Auto tracking camera

A camera that tracks a person & counts reps using *AI*.

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The source code: becoming the next big thing, 1st with subject tracking on quad copters, then subject tracking on digital assistants. It's long been a dream to have an autonomous camera operator that tracks a subject. The Facebook Portal was the 1st sign lions saw that the problem was finally cracked. The problem is all existing tracking cameras are operated by services which collect the video & either sell it or report it to government agencies.Compiling & fixing a machine vision library to run as fast as possible on a certain computer is such a monumental task, it's important to reuse it as much as possible. To simplify the task of a tracking camera, the same code is used to count reps & track a subject. The countreps program was a lot more complicated & consumed most of

The lion kingdom started getting ideas to make a tracking camera in July 2014.  Quad copter startups were booming & tracking subjects by GPS suddenly caught on, even though it was just a rehash of the worthless results hobbyists were getting in 2008.  The lion kingdom figured it could improve on it with machine vision tracking fiducial markers.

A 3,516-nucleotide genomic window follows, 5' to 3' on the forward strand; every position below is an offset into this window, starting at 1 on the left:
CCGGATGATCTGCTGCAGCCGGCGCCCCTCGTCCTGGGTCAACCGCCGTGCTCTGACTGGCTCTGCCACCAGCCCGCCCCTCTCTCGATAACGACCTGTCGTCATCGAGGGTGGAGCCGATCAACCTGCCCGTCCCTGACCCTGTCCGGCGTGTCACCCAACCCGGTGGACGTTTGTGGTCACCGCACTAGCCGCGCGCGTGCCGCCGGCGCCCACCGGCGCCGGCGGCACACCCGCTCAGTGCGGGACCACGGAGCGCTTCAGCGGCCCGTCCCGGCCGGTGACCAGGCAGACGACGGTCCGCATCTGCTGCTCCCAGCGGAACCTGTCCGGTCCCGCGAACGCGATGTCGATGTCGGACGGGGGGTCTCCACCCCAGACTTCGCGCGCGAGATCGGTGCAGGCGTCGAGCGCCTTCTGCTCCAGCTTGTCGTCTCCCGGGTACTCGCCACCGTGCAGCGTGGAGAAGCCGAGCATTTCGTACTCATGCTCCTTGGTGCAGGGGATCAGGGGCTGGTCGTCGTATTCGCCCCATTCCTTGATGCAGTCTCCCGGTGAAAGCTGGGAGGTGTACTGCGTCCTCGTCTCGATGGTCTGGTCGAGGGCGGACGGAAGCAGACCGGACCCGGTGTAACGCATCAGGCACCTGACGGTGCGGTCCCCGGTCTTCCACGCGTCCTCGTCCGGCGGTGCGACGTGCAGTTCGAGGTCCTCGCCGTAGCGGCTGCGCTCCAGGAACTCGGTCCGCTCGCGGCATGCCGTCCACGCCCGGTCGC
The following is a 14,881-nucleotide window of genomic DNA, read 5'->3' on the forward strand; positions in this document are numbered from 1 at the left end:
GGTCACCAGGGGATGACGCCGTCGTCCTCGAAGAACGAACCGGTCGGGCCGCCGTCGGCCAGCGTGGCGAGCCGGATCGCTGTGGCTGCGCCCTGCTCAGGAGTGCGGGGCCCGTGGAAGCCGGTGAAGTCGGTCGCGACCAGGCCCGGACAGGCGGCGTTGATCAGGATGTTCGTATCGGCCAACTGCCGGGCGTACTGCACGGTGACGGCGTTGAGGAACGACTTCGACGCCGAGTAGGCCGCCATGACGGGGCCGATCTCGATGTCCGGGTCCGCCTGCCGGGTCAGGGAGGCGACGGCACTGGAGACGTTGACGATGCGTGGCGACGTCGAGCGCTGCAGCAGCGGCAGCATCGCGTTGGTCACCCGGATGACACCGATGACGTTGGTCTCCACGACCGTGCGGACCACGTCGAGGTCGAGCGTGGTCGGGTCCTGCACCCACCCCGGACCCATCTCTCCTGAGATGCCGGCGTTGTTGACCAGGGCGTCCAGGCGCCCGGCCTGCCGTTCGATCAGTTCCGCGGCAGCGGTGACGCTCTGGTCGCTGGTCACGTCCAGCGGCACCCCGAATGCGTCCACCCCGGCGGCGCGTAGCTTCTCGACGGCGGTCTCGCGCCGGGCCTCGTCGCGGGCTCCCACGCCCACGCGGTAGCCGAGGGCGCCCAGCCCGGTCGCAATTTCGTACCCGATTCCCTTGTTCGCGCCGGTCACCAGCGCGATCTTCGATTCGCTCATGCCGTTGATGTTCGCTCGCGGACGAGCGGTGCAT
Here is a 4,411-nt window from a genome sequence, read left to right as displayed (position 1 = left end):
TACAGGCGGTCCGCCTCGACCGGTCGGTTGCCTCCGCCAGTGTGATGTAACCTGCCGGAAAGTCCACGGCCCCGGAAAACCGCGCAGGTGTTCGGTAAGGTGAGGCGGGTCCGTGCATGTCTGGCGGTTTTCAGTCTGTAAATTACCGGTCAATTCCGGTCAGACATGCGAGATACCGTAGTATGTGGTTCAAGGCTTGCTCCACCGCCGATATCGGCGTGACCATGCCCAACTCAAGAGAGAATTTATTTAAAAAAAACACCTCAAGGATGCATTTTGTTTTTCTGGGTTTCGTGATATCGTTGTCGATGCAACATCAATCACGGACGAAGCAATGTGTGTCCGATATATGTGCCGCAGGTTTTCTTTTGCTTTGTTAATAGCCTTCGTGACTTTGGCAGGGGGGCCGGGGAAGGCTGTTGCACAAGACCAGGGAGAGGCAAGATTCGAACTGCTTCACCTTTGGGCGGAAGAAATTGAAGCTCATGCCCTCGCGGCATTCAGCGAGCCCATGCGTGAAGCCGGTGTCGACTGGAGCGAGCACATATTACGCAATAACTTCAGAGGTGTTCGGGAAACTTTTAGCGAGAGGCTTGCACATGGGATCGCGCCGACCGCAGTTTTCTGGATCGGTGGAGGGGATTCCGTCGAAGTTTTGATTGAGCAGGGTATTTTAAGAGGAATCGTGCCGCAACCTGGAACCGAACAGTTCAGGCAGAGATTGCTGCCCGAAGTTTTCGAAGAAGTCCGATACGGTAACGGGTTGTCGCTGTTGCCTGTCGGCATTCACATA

It was terrible.  You can't make a video wearing all those markers & the picture quality wasn't good enough to reliably detect the markers.  To this day, hobbyist tracking cams are all still using chroma keying & LED's.  The lion kingdom would do better.

The next step occurred in Aug 2016 with LIDAR.

That had problems with reflections in windows & couldn't detect tilt.  It could only estimate tilt by the distance of the subject from the camera.

2018 saw an explosion in CNN's for subject tracking.  The key revelation was openpose.  That theoretically allowed a camera to track a whole body or focus in on a head, but it didn't allow differentiating bodies.  The combination of openpose & a 360 camera finally allowed a subject to be tracked in 2 dimensions, in 2019.